The Waste cut a new video for the track ‘Headbanger Face Rip’, which was filmed by cult legends Troma Entertainments. To round off a successful 2007, the band received great acclaim from the music press, with a top five album of the year placing in Sweden’s Close Up magazine and top twenty positions in Big Cheese and Kerrang! They also were on the front cover of Metal Maniacs magazine but also made several appearances in the NME proving that their brand of thrash helped gain the scene wider acceptance. They were dubbed the band that was ‘leading the charge of the new breed of thrash’ and the album’s praises were sung loud. 2008 will see the Waste again bringing their beer-swilling assault to the festivals, playing at Download and Hellfest alongside other European festivals through June, as well as touring the USA with At The Gates and Darkest Hour in July. Municipal Waste is currently recording their new video for ‘Sadistic Magician’.
In 2010, Municipal Waste signed to Nuclear Blast Records, and they will release their album “The Fatal Feast” in 2012. Guest musicians on this album are John Connelly (NUCLEAR ASSAULT), Steve Moore (ZOMBI), and singer Tim Barry (ex-AVAIL)
Equipped with a crushing sound that will implode both your soul and skull, the band barrels back onto the scene with the latest piece of toxic detritus, Slime And Punishment, which will be released on June 2017.
TOXIC HOLOCAUST mutated into existence in 1999, when Joel Grind merged his love for classic punk and metal and the flash of L.A. hard rock into his ideal band. Like his influences, TOXIC HOLOCAUST featured blazing riffs, gravel-throated vocals, and a deadly fixation on the evil in man and a post-apocalyptic world.
Joel Grind and TOXIC HOLOCAUST return with Conjure and Command, the band’s long-awaited new full-length and follow up to An Overdose of Death…. On Conjure and Command, the trio burns through 10 ferocious tracks of the band’s toxic heavy metal. “Bitch”, “Nowhere to Run”, “I Am Disease”, and “Agony of the Damned” are nothing short of instant TOXIC HOLOCAUST classics that explode from the speakers with unbridled intensity and beg to be heard live. Conjure and Command is TOXIC HOLOCAUST at the height of their powers, and an unstoppable barrage of all-out, evil metal.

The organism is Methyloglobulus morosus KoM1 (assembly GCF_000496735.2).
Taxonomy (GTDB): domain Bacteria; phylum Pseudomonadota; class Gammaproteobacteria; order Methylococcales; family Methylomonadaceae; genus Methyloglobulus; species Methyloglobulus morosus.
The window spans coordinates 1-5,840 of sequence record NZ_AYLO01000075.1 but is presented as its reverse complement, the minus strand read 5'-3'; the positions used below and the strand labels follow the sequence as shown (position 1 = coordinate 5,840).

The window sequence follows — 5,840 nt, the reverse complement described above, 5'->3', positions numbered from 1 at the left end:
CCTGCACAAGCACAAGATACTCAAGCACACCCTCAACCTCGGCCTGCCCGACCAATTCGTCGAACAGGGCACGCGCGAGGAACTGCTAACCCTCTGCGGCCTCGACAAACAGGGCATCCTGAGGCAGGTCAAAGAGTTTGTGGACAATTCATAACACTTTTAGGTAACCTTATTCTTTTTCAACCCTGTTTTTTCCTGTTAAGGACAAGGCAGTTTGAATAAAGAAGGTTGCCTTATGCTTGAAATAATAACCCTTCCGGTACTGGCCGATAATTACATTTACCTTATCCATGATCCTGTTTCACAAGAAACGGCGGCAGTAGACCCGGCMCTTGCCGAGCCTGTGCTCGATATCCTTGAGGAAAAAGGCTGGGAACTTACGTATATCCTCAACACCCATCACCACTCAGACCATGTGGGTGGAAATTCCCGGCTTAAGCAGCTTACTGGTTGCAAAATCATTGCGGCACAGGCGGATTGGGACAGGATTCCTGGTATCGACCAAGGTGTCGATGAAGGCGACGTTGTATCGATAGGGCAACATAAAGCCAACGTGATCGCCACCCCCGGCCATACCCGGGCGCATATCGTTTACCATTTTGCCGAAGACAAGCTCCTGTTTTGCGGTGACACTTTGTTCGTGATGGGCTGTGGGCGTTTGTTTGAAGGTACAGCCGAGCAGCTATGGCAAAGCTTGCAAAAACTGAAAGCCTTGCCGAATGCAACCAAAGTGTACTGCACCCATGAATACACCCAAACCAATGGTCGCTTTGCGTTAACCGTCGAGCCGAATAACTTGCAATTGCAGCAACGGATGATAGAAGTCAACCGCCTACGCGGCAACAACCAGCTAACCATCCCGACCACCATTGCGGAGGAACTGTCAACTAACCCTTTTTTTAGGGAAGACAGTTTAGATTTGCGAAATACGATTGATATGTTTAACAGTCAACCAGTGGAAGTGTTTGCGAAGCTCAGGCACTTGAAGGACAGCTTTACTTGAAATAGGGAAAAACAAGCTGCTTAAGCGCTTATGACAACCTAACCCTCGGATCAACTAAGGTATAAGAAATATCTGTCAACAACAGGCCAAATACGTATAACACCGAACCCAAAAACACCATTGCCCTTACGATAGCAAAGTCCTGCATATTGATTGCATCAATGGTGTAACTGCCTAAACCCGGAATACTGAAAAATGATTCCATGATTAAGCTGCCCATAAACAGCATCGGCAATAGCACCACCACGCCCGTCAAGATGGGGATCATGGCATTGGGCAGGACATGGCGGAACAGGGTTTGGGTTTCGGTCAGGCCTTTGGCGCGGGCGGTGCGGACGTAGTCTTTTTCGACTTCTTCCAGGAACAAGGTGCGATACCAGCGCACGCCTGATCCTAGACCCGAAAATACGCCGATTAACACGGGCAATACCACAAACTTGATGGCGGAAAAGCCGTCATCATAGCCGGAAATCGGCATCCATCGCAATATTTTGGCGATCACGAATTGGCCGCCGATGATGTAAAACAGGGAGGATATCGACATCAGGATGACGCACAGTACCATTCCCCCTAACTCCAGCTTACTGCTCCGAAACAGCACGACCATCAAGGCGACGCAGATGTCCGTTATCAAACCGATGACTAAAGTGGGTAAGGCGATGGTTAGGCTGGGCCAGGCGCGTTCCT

Hailing from the United States, HAUNT began as the work of modern renaissance man Trevor William Church. Son of Montrose / Sammy Hagar solo bassist Bill “The Electric” Church, the California native came to prominence as the vocalist/guitarist of doom-lords Beastmaker, who’ve released two critically acclaimed albums on Rise Above. However, as HAUNT, Church went solo and created a bewitching brew of classic, turn-of-the-’80s heavy metal, drawing deeply from the momentous NWOBHM movement. He proved just how proficient and powerful his vision is with HAUNT’s 2017 debut EP, Luminous Eyes, which was originally self-released but then picked up for physical release by SHADOW KINGDOM not long after. Fans and critics all agreed, and quickly: HAUNT is heavy metal heaven, and Church’s brilliance has only just begun.
With Luminous Eyes as the all-too-short appetizer, along comes HAUNT’s hotly anticipated debut full-length, Burst Into Flame. In between releases, Church has expanded the lineup to include fellow Beastmaker guitarist John William Tucker and the rhythm section of bassist Matthew Wilhoit and drummer Daniel Wilson. Literally HOT, Burst Into Flame explodes with an electricity and excitement that’s simply impossible to ignore. From the hard-charging opening title track on down to the dramatic, climactic closer “Looking Glass,” HAUNT’s first long-playing attack ably displays all the arsenal at their disposal. And they make great use of it across the nine anthems comprising Burst Into Flame‘s tighter-than-tight 38 minutes; indeed, each of the album’s nine component tracks could be a “hit” in and of itself. Just like on Luminous Eyes, here HAUNT weave luxuriously subtle hooks that take hold and entrance the listener – surely, they “HAUNT” – but the emotional component on Burst Into Flame is even more pronounced, portraying a moodiness that elevates all these tracks beyond mere party fodder, grabbing hold of the listener’s heartstrings and never letting go. And yet, they’re all deceptively invigorating at the same time, forever tethered to the timelessness of classic METAL and hard rock. Or, simply, these are all great SONGS – and Burst Into Flame is simply a great ALBUM.
With HAUNT now a full band and steady gigging across the country already commencing, their trajectory is onward and upward and, most likely, beyond. “No one can take me off my throne,” Church sings on album’s title track, and more prescient words have never been spoken: HAUNT have arrived as kings. Are you ready to Burst Into Flame?